Deciding whether to pursue a Master of Laws degree (''LL.M.'') is a major decision that can have a long term impact on your legal career. This article provides some food for thought on the subject as well as a list of pros and cons one should consider when determining whether to take a hiatus from practicing law in order to pursue an advanced educational degree. It is important to note that over 98% of United States lawyers, including those practicing in the areas of tax and international law, do not have LL.M. degrees.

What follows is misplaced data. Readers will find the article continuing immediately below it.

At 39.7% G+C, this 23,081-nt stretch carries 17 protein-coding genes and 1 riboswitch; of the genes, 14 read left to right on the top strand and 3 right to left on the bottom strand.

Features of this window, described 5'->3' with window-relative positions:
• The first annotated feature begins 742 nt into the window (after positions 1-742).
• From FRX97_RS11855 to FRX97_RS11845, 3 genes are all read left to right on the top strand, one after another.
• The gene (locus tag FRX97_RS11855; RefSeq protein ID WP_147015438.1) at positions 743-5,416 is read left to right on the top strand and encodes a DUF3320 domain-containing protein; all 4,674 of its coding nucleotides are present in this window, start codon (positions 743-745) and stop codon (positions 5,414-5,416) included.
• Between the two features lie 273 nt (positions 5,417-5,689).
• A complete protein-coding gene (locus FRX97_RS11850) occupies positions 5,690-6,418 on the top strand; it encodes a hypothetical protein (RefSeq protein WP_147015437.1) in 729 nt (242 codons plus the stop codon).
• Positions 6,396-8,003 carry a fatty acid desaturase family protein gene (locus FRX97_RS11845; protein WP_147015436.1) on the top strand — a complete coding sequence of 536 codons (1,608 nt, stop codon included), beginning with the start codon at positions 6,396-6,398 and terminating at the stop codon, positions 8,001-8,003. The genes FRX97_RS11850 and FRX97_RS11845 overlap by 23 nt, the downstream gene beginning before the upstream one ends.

The LL.M. Degree: Friend or Foe? The Pros and Cons of Pursuing an LL.M. in Lieu of Practicing Law

How Law Firms View LL.M. Degrees

As a legal recruiter, I work primarily with large firms and lateral attorneys where the emphasis is on experience. Academics come into play of course, but the focus is on a candidate's performance in law school. Surprisingly, an LL.M. can actually hurt a candidate's chances of getting an interview when his or her resume is heavy on education but light on experience.